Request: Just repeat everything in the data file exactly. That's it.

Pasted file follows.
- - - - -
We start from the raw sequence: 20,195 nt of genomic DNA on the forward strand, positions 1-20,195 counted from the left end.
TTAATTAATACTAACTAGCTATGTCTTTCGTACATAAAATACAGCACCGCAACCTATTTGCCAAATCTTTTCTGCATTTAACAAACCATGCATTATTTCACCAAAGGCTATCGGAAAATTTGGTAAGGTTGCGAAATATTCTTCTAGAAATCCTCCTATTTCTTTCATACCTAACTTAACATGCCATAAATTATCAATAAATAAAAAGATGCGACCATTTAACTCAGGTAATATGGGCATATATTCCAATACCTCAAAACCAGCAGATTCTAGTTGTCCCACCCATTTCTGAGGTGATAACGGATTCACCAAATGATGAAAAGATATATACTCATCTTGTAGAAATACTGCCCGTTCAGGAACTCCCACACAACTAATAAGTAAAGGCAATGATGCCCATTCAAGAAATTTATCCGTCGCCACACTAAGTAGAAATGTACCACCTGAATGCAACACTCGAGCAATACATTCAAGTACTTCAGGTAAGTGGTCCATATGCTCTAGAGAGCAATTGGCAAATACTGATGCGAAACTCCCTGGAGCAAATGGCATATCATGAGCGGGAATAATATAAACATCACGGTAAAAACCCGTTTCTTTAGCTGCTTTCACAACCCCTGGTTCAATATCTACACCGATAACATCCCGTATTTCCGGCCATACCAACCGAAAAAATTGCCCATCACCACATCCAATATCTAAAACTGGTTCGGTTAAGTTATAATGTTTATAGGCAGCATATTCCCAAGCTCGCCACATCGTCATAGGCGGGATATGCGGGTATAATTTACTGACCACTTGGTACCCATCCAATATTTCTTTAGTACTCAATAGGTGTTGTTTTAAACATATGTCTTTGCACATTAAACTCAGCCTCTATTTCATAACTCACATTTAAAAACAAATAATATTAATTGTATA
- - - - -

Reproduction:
We start from the raw sequence: 20,195 nt of genomic DNA on the forward strand, positions 1-20,195 counted from the left end.
TTAATTAATACTAACTAGCTATGTCTTTCGTACATAAAATACAGCACCGCAACCTATTTGCCAAATCTTTTCTGCATTTAACAAACCATGCATTATTTCACCAAAGGCTATCGGAAAATTTGGTAAGGTTGCGAAATATTCTTCTAGAAATCCTCCTATTTCTTTCATACCTAACTTAACATGCCATAAATTATCAATAAATAAAAAGATGCGACCATTTAACTCAGGTAATATGGGCATATATTCCAATACCTCAAAACCAGCAGATTCTAGTTGTCCCACCCATTTCTGAGGTGATAACGGATTCACCAAATGATGAAAAGATATATACTCATCTTGTAGAAATACTGCCCGTTCAGGAACTCCCACACAACTAATAAGTAAAGGCAATGATGCCCATTCAAGAAATTTATCCGTCGCCACACTAAGTAGAAATGTACCACCTGAATGCAACACTCGAGCAATACATTCAAGTACTTCAGGTAAGTGGTCCATATGCTCTAGAGAGCAATTGGCAAATACTGATGCGAAACTCCCTGGAGCAAATGGCATATCATGAGCGGGAATAATATAAACATCACGGTAAAAACCCGTTTCTTTAGCTGCTTTCACAACCCCTGGTTCAATATCTACACCGATAACATCCCGTATTTCCGGCCATACCAACCGAAAAAATTGCCCATCACCACATCCAATATCTAAAACTGGTTCGGTTAAGTTATAATGTTTATAGGCAGCATATTCCCAAGCTCGCCACATCGTCATAGGCGGGATATGCGGGTATAATTTACTGACCACTTGGTACCCATCCAATATTTCTTTAGTACTCAATAGGTGTTGTTTTAAACATATGTCTTTGCACATTAAACTCAGCCTCTATTTCATAACTCACATTTAAAAACAAATAATATTAATTGTATA